President Obama heralded a program that has saved the Commerce Department $1.8 million off its cell phone bills, as he directed agencies to shrink their travel, printing and IT spending by 20 percent by fiscal year 2013.
Obama signed an executive order, “Promoting Efficient Spending,” encouraging agencies to limit executive transportation and come up with alternatives to travel, such as video conferencing. The order says that agencies should assess device inventories and usage, and take steps to eliminate underutilized IT equipment. It encourages agencies to limit the printing of hard copy documents, issuing information in electronic form wherever legal and practicable. And it says that agencies should limit the purchase of promotional items such as plaques and clothing.
In addition, Obama said the government will get rid of thousands of buildings, some of which “have sat empty for years,” in a move that he said will save U.S. taxpayers billions.
Neither the order itself, nor Obama in his introductory remarks, made any mention of the environment. But many companies have found sustainability benefits from similar initiatives, cutting CO2 emissions, paper consumption, and waste output.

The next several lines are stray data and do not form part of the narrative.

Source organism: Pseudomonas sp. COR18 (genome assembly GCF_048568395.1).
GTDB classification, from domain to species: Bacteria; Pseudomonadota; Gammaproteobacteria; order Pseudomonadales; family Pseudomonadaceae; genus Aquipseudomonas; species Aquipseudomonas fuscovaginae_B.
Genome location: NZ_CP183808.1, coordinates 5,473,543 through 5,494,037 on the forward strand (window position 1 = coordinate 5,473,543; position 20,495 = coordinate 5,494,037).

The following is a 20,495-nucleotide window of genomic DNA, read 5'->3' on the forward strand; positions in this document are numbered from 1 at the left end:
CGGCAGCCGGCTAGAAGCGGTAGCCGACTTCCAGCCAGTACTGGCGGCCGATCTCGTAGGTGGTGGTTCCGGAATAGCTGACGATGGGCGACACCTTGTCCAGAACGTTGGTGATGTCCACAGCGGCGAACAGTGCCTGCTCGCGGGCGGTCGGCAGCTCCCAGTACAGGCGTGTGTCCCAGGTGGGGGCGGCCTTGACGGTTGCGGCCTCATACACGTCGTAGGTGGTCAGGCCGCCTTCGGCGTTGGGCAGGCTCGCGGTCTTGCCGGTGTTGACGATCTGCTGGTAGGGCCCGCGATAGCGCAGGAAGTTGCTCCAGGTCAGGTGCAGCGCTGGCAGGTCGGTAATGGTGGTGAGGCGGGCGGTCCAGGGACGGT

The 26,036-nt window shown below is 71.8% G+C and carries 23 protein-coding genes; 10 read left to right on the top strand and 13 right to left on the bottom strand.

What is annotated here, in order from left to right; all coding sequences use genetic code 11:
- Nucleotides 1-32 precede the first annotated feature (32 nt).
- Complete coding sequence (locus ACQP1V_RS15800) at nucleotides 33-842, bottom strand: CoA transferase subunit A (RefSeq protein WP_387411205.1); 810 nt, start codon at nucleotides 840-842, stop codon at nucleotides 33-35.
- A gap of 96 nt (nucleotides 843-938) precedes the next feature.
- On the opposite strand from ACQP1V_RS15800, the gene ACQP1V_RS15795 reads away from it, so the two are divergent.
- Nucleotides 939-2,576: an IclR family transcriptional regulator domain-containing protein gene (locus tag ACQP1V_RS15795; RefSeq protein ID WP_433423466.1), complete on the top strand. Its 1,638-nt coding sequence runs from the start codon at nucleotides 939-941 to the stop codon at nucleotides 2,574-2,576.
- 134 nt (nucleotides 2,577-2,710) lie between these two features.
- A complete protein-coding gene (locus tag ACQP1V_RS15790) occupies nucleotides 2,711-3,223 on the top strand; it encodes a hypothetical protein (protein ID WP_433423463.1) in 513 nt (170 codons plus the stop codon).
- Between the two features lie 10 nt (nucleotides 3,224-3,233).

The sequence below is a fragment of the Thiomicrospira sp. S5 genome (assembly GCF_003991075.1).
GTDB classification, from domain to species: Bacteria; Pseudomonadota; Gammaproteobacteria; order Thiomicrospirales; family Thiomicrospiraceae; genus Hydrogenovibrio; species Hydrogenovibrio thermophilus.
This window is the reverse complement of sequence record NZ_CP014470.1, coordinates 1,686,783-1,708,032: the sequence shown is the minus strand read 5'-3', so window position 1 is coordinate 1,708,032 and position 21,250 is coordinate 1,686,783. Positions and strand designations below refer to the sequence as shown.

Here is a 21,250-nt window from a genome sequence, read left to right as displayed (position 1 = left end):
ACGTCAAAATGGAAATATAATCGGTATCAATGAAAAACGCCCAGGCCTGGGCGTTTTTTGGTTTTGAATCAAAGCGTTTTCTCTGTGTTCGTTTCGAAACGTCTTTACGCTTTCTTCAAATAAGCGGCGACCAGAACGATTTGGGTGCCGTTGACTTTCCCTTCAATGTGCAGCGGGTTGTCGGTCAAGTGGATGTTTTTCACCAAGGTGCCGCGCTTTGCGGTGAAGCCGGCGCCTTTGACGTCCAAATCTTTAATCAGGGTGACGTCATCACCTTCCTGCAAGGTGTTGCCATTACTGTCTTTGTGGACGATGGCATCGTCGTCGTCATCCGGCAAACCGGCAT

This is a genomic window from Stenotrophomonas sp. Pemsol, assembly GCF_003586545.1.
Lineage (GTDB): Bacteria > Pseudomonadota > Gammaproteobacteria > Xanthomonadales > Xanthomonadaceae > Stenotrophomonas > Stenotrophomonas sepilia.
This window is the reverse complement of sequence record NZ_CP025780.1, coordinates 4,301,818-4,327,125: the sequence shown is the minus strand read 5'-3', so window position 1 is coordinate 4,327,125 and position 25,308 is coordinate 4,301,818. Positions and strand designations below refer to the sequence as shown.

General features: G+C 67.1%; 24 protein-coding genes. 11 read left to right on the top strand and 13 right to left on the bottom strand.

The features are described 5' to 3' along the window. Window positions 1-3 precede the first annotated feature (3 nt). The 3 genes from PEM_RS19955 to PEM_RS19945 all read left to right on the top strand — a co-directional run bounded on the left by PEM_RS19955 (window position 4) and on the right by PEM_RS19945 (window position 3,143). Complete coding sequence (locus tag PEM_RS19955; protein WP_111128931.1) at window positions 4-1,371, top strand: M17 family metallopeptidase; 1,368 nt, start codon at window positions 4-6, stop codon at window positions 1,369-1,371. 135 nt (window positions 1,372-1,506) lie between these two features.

Obama said members of his cabinet will report progress against the order’s goal to vice president Joe Biden, and will be held accountable for their progress.
He said he’s also asked federal employees to share their efficiency ideas, and that the White House has received 20,000 suggestions so far.
In one example, a team led by Roger Rhoads of the U.S. Census Bureau has saved the Department of Commerce $1.8 million by disconnecting 2,648 wireless lines that showed no usage for three months or longer, as well as by optimizing rate plans. The bureau said the changes will save the department a total of $3 million this year.
In another example, Obama said federal staff have proposed putting the books that they buy online, eliminating the need for shipping.
The Obama administration’s Campaign to Cut Waste has previously announced plans to shut down 373 data centers by the end of 2012, and 800 by 2015. Overall, the plan is expected to save more than more than $3 billion by 2015.